TITLE:
CHAPLAIN

Related Civilian Occupations

  • Faith Tradition Leader
  • Spiritual/Pastoral Counsellor
  • Hospital, School, University Chaplain

Training

After being posted, you will prepare for basic training by completing the 12 week intensive Basic Officer Military Qualification training programme at the Canadian Forces Leadership and Recruit School in Saint-Jean-sur-Richelieu, Quebec. Topics covered include general military knowledge, the principles of leadership, regulations and customs of the CAF, basic weapons safe handling, and first aid. Opportunities will also be provided to apply such newly acquired military skills in training exercises involving force protection, field training, navigation and leadership. A rigorous physical fitness program is also a vital part of basic training. Basic Military Officer Qualification training is provided in English or French, and successful completion is a prerequisite for further training.

 

Learn more about Basic Training here.

Following the successful completion of Basic Military Officer Qualification (BMOQ), chaplains will spend the next 12-18 months engaged in various online and in-person professional development courses. Courses include: Basic Occupation Qualification (BOQ), Intermediate Ethics, Chaplain Counselling Skills, Chaplain in Deployed Operations, Canadian Armed Forces Junior Officer Development (CAFJOD) programme, as well as any element-specific training requirements.

Entry plans

Chaplains must be ordained or mandated by a nationally registered Faith Tradition, and have a Graduate-level professional degree in Faith Tradition formation (MDiv or equivalent), be a member in good standing with a national Faith Tradition Governing Authority, and have at least two years of fulltime, supervised Faith Tradition leadership experience. They must also receive the recommendation of a representative of the Interfaith Committee on Canadian Military Chaplaincy (ICCMC), the endorsement of the ICCMC, and be selected by the Chaplain General.

If you already have a Graduate-level professional degree in Faith Tradition formation (MDiv or equivalent) and at least two years of fulltime, supervised Faith Tradition leadership experience, the CAF may place you directly into the required on-the-job training program following Basic Military Officer Qualification training.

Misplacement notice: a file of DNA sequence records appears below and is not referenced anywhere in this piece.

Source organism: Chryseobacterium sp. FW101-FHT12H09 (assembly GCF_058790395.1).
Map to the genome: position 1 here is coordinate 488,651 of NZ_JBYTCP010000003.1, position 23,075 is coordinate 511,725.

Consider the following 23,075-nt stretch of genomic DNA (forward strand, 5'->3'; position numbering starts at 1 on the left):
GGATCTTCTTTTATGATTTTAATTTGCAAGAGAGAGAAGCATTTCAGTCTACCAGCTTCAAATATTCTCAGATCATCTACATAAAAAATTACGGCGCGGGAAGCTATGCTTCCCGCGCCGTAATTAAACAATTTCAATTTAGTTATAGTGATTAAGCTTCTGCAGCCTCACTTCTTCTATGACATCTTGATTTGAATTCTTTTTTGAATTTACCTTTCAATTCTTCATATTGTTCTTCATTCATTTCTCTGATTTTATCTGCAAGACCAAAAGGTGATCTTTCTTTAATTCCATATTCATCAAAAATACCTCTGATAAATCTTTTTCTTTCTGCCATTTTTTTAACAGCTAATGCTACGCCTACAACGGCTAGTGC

If you wish to become a Chaplain for the CAF, you can apply for the Subsidized Education for Entry Level Masters (SEELM) programme.

If you have an undergraduate degree in any discipline from a recognized Canadian university, and meet the required entry criteria, you may qualify to apply for the highly competitive Subsidized Education for Entry Level Masters (SEELM) entry option. If accepted, you will be enrolled in the CAF as an officer as you complete a Graduate-level professional degree in Faith Tradition formation (MDiv or equivalent) program at a Canadian university, and complete the required two years of post-credential, fulltime, supervised Faith Tradition leadership experience.

Successful applicants will receive a salary, medical and dental care, and paid annual vacation. In exchange, you must work for the CAF for a specified period of time. To apply, you must have been accepted without condition to a Graduate-level professional degree in Faith Tradition formation (MDiv or equivalent) at a Canadian university in a program recognized by the ICCMC and the CAF.

For more information about entry plans and becoming a Chaplain, you may send an e-mail to ChaplainMain-AumoneriePrincipale@forces.gc.ca.

Learn more about our Paid Education programs here.

Part time options

This position is available for part-time employment with the Primary Reserve at certain locations across Canada. Reserve Force members usually serve part time at Reserve Unit in their community, and may serve while going to school or working at a civilian job. They are paid during their training. They are not posted or required to do a military move. However, they may volunteer for deployment on a military mission within or outside Canada.

CAF chaplains work in all military environments with members of the Royal Canadian Navy, the Canadian Army, and the Royal Canadian Air Force. CAF chaplains provide an active, personal and supportive presence, and offer spiritual and personal growth counselling, programmes, and events to all members of the CAF, regardless of religious affiliation. Public services and military ceremonies typically require the chaplain to participate and offer spiritual reflections. When employed on a part-time or casual fulltime basis CAF chaplains usually serve at CAF bases, wings, home ports, and reserve units located in Canada.

Reserve Force members are trained to the same level as their Regular Force counterparts. They usually begin training with their home unit to ensure that they meet the required basic professional military standards. Basic training consists of two required components: Basic Military Officer Qualification (BMOQ) training and Basic Occupational Qualification (BOQ) training. Additional courses may be available over the course of a Chaplain’s career.

Reserve Force members usually serve part-time with their home unit on scheduled evenings and weekends, although they may also serve in fulltime positions at some units for fixed terms, depending on the type of work that they do. They are paid 92.8 percent of Regular Force rates of pay, receive a competitive benefits package and may qualify to contribute to a pension plan.